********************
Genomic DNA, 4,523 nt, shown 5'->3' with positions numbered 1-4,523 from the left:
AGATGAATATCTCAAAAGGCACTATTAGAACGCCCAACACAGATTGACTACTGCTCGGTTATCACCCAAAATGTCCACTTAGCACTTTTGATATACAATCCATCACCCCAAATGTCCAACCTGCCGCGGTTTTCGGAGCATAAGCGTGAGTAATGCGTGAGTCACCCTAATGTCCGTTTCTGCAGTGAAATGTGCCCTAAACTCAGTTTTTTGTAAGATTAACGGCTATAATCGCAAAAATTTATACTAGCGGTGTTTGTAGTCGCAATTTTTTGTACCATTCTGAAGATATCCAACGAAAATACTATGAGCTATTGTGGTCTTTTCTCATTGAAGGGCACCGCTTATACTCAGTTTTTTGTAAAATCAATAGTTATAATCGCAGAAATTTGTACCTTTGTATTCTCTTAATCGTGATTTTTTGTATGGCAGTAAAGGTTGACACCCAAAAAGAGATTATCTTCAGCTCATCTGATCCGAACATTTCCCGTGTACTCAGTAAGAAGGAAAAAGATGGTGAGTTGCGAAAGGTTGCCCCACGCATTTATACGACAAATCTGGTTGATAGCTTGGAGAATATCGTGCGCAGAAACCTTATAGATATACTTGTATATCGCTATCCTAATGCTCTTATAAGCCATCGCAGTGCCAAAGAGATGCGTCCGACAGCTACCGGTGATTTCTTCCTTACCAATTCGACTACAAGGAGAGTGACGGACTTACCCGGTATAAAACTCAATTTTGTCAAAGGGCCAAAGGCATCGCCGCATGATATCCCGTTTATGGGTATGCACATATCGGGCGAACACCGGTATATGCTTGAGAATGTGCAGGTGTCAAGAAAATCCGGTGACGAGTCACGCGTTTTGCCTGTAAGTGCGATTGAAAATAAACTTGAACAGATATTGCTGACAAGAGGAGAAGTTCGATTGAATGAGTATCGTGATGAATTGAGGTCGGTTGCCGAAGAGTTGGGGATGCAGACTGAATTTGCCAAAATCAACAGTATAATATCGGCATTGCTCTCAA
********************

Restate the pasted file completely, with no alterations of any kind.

Genomic DNA, 4,523 nt, shown 5'->3' with positions numbered 1-4,523 from the left:
AGATGAATATCTCAAAAGGCACTATTAGAACGCCCAACACAGATTGACTACTGCTCGGTTATCACCCAAAATGTCCACTTAGCACTTTTGATATACAATCCATCACCCCAAATGTCCAACCTGCCGCGGTTTTCGGAGCATAAGCGTGAGTAATGCGTGAGTCACCCTAATGTCCGTTTCTGCAGTGAAATGTGCCCTAAACTCAGTTTTTTGTAAGATTAACGGCTATAATCGCAAAAATTTATACTAGCGGTGTTTGTAGTCGCAATTTTTTGTACCATTCTGAAGATATCCAACGAAAATACTATGAGCTATTGTGGTCTTTTCTCATTGAAGGGCACCGCTTATACTCAGTTTTTTGTAAAATCAATAGTTATAATCGCAGAAATTTGTACCTTTGTATTCTCTTAATCGTGATTTTTTGTATGGCAGTAAAGGTTGACACCCAAAAAGAGATTATCTTCAGCTCATCTGATCCGAACATTTCCCGTGTACTCAGTAAGAAGGAAAAAGATGGTGAGTTGCGAAAGGTTGCCCCACGCATTTATACGACAAATCTGGTTGATAGCTTGGAGAATATCGTGCGCAGAAACCTTATAGATATACTTGTATATCGCTATCCTAATGCTCTTATAAGCCATCGCAGTGCCAAAGAGATGCGTCCGACAGCTACCGGTGATTTCTTCCTTACCAATTCGACTACAAGGAGAGTGACGGACTTACCCGGTATAAAACTCAATTTTGTCAAAGGGCCAAAGGCATCGCCGCATGATATCCCGTTTATGGGTATGCACATATCGGGCGAACACCGGTATATGCTTGAGAATGTGCAGGTGTCAAGAAAATCCGGTGACGAGTCACGCGTTTTGCCTGTAAGTGCGATTGAAAATAAACTTGAACAGATATTGCTGACAAGAGGAGAAGTTCGATTGAATGAGTATCGTGATGAATTGAGGTCGGTTGCCGAAGAGTTGGGGATGCAGACTGAATTTGCCAAAATCAACAGTATAATATCGGCATTGCTCTCAA